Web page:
Dunkin, formerly known as "Dunkin Donuts," is primarily a quick-service beverage company, having rebranded itself in 2019. As a company, about sixty percent of its revenue, which comes out to a little more than a billion dollars in a year, is achieved from selling beverages that include coffees, teas, and smoothies. In fact, it sells whole beans and ground coffee at its many stores, both online and offline. Seeing how much coffee is being sold by Dunkin, a question that naturally comes to mind is, "How do they get all that coffee?" and "Is the coffee ethically sourced?"
"Ethically sourced" coffee has no formal definitions, but a general consensus seems to be that all producers in the coffee supply chain get paid a fair share of the final product. While the Specialty Coffee Association deals primarily with the quality of coffee because it produces such a high premium on the quality, and by extension the producer, going so far as to pay a premium price for it, it indirectly ensures the producers and stakeholders get paid their fair share.
Dunkin was the first national brand to sell fair trade certified espresso beverages, all the way back in 2004. It partnered with Fair Trade USA, the only independent certifier of fair trade products in the U.S at the time. Since then, Dunkin has bought up to 26 million pounds of fair trade certified coffee up to 2011, as per their latest available press releases.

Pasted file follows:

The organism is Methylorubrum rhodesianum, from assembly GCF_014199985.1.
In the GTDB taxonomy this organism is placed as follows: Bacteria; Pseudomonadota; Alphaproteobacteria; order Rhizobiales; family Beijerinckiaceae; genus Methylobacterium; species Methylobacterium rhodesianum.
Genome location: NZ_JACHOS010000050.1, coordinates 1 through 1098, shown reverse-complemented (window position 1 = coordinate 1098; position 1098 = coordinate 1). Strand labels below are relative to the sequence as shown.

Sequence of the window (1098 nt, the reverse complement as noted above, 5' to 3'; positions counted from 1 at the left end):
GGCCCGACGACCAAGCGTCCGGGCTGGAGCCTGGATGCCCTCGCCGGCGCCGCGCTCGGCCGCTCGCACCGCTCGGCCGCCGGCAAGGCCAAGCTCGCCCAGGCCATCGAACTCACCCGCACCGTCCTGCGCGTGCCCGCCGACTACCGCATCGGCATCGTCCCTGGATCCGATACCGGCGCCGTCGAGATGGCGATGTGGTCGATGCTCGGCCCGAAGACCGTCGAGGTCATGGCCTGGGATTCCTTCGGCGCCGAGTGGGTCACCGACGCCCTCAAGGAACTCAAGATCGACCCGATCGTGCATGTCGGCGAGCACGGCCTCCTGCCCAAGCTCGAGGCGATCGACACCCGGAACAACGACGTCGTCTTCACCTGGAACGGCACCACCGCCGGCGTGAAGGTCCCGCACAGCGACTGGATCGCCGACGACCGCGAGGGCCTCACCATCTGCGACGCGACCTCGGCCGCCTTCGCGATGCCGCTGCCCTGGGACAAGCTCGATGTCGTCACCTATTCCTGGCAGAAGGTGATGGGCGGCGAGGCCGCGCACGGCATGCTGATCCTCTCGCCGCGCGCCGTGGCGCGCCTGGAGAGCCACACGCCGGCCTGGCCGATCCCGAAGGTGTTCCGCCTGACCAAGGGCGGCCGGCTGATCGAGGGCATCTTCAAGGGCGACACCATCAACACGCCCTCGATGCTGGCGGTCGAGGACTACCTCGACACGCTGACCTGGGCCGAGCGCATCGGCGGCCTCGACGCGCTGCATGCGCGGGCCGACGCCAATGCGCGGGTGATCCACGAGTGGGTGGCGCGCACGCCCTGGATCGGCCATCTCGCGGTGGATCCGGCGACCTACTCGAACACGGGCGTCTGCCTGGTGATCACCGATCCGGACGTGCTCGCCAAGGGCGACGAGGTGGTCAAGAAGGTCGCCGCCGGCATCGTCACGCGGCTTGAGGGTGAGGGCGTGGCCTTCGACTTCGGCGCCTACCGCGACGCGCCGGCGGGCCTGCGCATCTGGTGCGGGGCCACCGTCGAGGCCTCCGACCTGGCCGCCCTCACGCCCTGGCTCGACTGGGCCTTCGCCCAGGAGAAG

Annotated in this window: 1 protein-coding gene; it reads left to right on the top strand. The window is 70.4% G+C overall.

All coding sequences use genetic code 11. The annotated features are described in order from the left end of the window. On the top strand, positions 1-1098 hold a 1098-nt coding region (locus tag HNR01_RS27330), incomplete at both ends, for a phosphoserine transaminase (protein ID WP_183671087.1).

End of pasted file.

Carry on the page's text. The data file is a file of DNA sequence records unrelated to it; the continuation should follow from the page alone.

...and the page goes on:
There have also been reports that while Dunkin purchases a lot of fair trade certified coffee beans for their espresso-based drinks, these drinks make up less than 10% of their overall sales. For the rest of the whole bean and ground coffee, their primary suppliers seem to be Sara Lee and Procter and Gamble, as late as 2012. Both of these coffee corporations have scored extremely low for their labor practices, ethics, health and safety on coffee farms, and environmental practices. Starbucks and Kraft score higher; the only company below them is Nestle.
So unless you're specifically going in for an espresso-based coffee, chances are the coffee won't be acquired as per fair trade certification. Even if the coffee is fair trade certified, many criticisms are leveled at the Fair Trade NGO for not following their standards rigorously.
Not monitoring how much money is actually paid back to the developing world and how much of the extra premium paid for the coffee to the export house actually reaches the farmers. Fairtrade Label Organizations themselves present figures that a majority of the money reaching the developing world, only forty percent is used in the coffee production business, which involves money for marketing and management, with the rest being spent on social projects as opposed to giving it to the farmers.
Thus in no way, shape or form is Dunkin providing ethically sourced coffee, worst case scenario it's obtaining its coffee from corporations using child labor in the developing world, best-case scenario, it's buying more expensive coffee from fairtrade™ cooperatives who don't pass the excess cost onto the farmer. Stick to Starbucks if you want to buy slightly less exploitative coffee or your local SCA-approved coffee house because they'll at least pay your coffee supplier the money he's worth.